×
×
homepage logo

OWI Procedure Splits Supervisors

By Staff | Aug 28, 2008

Questions over a personnel procedure in the Secondary Road Department comprised a majority of the discussion of the Palo Alto County Supervisors at their weekly meeting Tuesday, Aug. 26. The supervisors are divided on the issue of how employees who are convicted of Operating motor vehicles While Intoxicated are handled.

Palo Alto County Engineer Joel Fantz opened the discussion, which was attended by the full board and Palo Alto County Attorney Peter C. Hart.

“To start with, this is not a written policy,” Fantz told the board. “This is the procedure that we have developed and I feel it is the most lenient in the area.”

The procedure gives an employee two choices upon a conviction for Operating While Intoxicated. The first option is termination from employment with the county. The second option is that the employee is able to keep their job, along with full insurance benefits, vacation, sick leave and other leave time during the time their drivers’ license is under suspension. However, their hourly rate of pay is reduced from their regular pay grade to a lower level for the time of suspension of driving privileges, until they are able to regain their license to drive. Since secondary road employee job descriptions include a requirement for the employee to obtain a Commercial Drivers’ License, (CDL), any OWI suspension results in the suspension of a CDL for a period of one year under federal guidelines.

“In my seven years here, there have been five instances where employees have received OWI suspensions,” Fantz said. “All of them have chosen the second option, with one leaving employment because of a second OWI conviction.”

Fantz went on to explain he had visited with the surrounding county engineers, and found that most have not had to deal with such situations and that most would consider an OWI arrest and conviction grounds for dismissal of the employee.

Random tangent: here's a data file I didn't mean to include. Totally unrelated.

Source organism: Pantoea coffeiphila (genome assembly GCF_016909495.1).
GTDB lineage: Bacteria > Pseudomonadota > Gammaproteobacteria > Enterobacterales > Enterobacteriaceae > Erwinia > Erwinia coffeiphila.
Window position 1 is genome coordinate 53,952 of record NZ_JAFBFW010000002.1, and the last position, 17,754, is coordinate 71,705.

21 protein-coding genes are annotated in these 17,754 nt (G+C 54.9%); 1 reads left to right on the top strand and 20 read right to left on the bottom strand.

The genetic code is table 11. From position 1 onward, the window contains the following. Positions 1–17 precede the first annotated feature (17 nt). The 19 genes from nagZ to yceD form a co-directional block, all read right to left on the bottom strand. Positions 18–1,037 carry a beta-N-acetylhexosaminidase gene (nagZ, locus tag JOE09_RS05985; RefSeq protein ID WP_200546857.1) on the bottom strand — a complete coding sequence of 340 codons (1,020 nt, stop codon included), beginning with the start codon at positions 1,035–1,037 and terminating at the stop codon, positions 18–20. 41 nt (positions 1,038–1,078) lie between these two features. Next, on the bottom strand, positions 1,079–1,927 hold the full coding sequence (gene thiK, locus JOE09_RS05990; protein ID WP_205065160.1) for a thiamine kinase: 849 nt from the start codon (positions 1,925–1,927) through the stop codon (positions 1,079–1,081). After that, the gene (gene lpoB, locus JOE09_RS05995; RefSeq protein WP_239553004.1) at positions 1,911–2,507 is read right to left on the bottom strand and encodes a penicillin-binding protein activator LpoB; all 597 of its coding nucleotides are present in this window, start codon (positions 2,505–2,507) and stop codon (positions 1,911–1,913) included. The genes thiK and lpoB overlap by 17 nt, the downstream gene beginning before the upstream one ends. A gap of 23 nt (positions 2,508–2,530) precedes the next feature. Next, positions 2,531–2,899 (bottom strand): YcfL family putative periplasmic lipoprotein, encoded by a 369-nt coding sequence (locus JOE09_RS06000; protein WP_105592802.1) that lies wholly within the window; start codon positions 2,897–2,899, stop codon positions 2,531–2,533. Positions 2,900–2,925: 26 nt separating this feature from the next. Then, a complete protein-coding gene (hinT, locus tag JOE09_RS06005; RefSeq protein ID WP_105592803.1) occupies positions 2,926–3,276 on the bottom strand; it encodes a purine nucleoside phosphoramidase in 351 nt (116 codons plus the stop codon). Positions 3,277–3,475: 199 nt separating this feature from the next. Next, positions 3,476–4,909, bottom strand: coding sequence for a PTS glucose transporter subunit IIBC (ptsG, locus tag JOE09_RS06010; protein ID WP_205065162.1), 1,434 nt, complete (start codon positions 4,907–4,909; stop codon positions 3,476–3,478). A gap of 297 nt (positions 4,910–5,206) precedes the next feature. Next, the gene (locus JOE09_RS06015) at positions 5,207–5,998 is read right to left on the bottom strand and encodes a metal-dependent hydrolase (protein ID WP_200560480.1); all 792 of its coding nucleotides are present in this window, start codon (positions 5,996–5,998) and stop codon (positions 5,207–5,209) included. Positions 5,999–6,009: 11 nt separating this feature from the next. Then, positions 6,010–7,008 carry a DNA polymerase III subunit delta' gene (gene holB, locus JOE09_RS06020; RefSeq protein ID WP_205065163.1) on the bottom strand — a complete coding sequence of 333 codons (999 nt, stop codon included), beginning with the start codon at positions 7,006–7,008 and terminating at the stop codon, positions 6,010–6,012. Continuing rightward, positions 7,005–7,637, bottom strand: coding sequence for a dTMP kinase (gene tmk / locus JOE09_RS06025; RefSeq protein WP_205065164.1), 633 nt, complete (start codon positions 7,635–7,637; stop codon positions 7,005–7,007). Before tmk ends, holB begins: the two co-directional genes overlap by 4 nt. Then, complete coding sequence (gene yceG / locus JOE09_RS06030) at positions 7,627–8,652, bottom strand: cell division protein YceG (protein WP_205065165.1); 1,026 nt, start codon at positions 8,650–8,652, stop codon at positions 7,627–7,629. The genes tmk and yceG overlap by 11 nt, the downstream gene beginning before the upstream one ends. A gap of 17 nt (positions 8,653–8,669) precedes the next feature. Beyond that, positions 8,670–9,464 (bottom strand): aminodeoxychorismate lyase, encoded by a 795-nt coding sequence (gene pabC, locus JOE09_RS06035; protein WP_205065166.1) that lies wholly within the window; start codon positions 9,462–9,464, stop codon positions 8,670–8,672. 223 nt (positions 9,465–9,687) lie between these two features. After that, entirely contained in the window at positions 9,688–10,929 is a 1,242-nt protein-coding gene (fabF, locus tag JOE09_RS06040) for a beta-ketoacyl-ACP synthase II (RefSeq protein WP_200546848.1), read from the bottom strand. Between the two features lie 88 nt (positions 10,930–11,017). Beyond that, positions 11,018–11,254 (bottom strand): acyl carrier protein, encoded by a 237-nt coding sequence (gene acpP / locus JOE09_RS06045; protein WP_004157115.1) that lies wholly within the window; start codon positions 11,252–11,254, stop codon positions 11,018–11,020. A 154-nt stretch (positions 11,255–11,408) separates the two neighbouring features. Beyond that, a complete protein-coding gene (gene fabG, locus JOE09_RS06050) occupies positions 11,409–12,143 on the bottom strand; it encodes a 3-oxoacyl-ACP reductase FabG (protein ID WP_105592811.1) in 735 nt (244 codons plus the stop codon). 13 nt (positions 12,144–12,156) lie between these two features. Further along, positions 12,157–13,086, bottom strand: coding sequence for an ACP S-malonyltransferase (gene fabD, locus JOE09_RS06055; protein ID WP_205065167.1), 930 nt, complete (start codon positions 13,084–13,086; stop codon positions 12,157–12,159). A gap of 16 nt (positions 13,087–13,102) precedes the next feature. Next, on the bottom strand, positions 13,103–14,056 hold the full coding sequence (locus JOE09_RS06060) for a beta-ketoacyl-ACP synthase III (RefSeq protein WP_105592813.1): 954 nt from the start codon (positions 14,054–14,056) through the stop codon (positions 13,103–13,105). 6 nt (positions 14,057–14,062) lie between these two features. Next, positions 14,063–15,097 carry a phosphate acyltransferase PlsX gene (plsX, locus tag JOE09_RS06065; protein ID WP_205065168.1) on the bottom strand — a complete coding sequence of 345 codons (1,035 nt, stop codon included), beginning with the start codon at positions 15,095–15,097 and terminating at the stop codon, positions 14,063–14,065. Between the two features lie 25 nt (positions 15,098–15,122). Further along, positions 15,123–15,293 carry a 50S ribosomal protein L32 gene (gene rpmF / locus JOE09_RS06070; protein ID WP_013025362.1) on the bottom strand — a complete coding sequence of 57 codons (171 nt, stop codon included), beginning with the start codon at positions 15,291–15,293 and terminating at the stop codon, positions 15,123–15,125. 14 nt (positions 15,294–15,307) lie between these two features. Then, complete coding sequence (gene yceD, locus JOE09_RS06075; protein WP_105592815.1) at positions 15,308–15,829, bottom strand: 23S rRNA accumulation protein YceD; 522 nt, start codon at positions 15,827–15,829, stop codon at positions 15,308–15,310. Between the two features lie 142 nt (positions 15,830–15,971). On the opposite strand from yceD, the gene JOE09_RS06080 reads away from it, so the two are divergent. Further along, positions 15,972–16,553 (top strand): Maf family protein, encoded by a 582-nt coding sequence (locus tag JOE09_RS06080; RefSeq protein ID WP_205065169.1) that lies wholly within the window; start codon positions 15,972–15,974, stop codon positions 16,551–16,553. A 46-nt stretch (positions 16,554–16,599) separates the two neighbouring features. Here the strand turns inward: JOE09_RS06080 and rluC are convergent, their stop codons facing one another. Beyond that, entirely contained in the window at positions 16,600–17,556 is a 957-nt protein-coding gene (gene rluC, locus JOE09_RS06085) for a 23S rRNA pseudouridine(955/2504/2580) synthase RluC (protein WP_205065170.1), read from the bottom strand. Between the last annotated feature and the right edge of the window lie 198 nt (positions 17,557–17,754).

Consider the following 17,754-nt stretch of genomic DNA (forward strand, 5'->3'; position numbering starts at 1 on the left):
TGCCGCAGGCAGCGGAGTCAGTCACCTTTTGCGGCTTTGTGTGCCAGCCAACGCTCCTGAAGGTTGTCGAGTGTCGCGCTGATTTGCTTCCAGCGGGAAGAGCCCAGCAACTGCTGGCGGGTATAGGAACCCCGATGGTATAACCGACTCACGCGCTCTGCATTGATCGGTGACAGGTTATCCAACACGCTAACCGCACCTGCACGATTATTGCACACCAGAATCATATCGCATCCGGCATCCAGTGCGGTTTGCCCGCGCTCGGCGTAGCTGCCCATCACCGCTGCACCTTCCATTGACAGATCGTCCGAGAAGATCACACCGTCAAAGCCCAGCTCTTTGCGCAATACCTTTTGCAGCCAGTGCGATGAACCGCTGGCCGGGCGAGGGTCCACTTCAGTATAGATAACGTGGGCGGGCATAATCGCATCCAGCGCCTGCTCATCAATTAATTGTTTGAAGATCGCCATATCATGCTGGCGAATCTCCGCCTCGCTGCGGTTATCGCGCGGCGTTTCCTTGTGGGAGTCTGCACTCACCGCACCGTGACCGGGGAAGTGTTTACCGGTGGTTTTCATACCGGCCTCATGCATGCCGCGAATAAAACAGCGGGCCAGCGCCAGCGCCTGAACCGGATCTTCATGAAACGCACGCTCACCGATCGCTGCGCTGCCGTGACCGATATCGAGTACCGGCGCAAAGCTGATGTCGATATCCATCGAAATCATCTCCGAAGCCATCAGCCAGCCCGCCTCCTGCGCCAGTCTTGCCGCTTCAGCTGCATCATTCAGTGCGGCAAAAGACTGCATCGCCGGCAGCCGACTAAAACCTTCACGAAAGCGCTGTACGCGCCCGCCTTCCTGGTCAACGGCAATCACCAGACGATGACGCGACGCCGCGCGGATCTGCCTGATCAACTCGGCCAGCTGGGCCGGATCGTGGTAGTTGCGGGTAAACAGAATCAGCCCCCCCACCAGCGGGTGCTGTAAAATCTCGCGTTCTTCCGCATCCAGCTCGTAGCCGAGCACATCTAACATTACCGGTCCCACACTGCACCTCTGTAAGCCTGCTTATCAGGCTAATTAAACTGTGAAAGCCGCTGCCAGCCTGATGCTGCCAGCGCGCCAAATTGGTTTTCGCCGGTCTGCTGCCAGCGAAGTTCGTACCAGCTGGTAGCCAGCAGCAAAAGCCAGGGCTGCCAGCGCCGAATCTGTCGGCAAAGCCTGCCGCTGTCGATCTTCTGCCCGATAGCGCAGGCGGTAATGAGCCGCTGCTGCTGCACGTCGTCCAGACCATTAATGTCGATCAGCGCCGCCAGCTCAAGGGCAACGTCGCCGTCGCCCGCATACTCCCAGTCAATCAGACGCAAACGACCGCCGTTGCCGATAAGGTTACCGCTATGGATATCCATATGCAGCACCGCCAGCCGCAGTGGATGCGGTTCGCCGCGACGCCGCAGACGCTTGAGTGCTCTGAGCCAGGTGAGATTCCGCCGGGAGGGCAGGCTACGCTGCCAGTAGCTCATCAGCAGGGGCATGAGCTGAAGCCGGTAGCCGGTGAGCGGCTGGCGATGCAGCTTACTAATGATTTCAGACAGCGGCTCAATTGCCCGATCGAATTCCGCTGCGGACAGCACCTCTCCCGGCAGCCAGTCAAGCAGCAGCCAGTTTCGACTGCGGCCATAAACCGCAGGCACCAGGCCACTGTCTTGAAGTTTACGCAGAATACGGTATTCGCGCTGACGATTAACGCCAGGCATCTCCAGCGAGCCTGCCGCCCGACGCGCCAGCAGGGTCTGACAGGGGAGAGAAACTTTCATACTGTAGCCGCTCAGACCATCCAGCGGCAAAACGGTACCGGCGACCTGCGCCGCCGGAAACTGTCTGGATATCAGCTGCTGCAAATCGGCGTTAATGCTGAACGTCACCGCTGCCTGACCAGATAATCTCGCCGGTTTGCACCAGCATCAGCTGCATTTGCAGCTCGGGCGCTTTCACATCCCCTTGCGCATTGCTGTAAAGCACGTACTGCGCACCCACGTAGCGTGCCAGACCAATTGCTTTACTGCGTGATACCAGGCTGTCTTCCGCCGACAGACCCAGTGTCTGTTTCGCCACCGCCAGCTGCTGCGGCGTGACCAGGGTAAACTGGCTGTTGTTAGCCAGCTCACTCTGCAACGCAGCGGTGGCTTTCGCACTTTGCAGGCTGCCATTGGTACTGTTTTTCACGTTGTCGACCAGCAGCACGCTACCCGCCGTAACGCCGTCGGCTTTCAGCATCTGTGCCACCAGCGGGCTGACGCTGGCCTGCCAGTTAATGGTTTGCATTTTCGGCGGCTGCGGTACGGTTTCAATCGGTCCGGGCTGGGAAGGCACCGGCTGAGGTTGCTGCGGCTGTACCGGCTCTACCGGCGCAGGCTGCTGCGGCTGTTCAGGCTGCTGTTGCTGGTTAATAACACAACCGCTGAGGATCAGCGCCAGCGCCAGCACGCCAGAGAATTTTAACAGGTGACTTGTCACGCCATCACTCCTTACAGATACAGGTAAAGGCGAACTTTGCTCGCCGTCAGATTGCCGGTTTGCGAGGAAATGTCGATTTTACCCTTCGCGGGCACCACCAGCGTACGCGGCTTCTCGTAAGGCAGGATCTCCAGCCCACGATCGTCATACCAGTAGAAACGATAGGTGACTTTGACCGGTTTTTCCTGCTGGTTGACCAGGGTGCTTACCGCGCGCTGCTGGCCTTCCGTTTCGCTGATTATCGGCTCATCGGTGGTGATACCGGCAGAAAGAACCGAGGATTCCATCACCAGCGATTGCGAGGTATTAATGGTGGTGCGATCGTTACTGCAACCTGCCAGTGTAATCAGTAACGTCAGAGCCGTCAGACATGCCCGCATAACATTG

“I’m a great believer in grace and second chances,” Fantz said. “I feel that the reduction in pay for the loss of the CDL is harsh and a hard thing to go through, but if a person’s life depends on being able to drive, an OWI is serious business.”

“I talked with some other county supervisors (from other counties) and they all questioned reducing pay like we are,” Supervisor Ed Noonan said. “The problem I have is deducting people’s wages. What they’re going through is tough enough for them and their families. It’s hard to live on half their wages.”

“I’d agree with that,” noted Supervisor Keith Wirtz. “I talked to people in Pocahontas and Dickinson Counties, and they both said they’d treat each case like this on an individual basis.”

“I question if these people really can’t do their jobs,” Noonan continued. “Do they really need the CDL to operate a grader or run a mower?”

“How is it we can become the judge and jury on this?” Hofstad asked

“I don’t see how we can do this,” Noonan said.

“It isn’t that we don’t need to have some kind of policy, but it’s taking away half their pay,” Wirtz said.

“This is your procedure,” Fantz reminded the board. “We’ve reviewed this in the past. I want you to know that it would be against my strongest recommendations to change this. We are the most lenient around the area.”

“I disagree,” Noonan said. “Six other supervisors I talked to said they’d evaluate these issues on an individual basis.”

Fantz pointed out that job descriptions require a CDL for Secondary Roads employees. “It’s an uphill battle to find quality employees, but at the same time, there have to be serious consequences for serious actions.”

“This isn’t a punishment policy,” Fantz continued “This is about whether the taxpayers should pay full pay to someone who cannot do all the duties of the job they’re hired to do.”

“If you’ve got good people, you have to take care of them,” Wirtz noted. “Yes, they’ve made a mistake, but it’s hard to get good equipment operators. I think this should be done on an individual basis.”

“Under the Iowa Code, section 91A.5, dealing with wage payment collection, an employer may deduct wages if the employee involved is in agreement,” County Attorney Peter Hart interjected. “Each of these employees has chosen that option so they are agreeing to the deductions; so yes, it is legal to do.”

“I’d like to see us put these people on probation for a year after a first offense,” Noonan offered, “And terminate their employment for a second offense. I don’t think we ought to cut their wages. It’s awful tough on a family to do that. I think we could come up with a different plan.”

“I don’t agree,” Board Chair Leo Goeders said. “I think the taxpayers would be very opposed to paying someone a full salary when they have to be driven around to work, and can’t do their full job.”

“I feel the same way,” noted Supervisor Ron Graettinger. “We have to have two people now to do that one job and now with winter coming up, we’ll be short people to run plows. You can’t put everybody in the shop all winter long.”

“I’d lean towards keeping good people, and trying to keep the people if we can,” Hofstad noted.

With several unanswered questions regarding work permits, and what an employee would and would not be able to operate without driving privileges, the board ended the discussion without taking any action.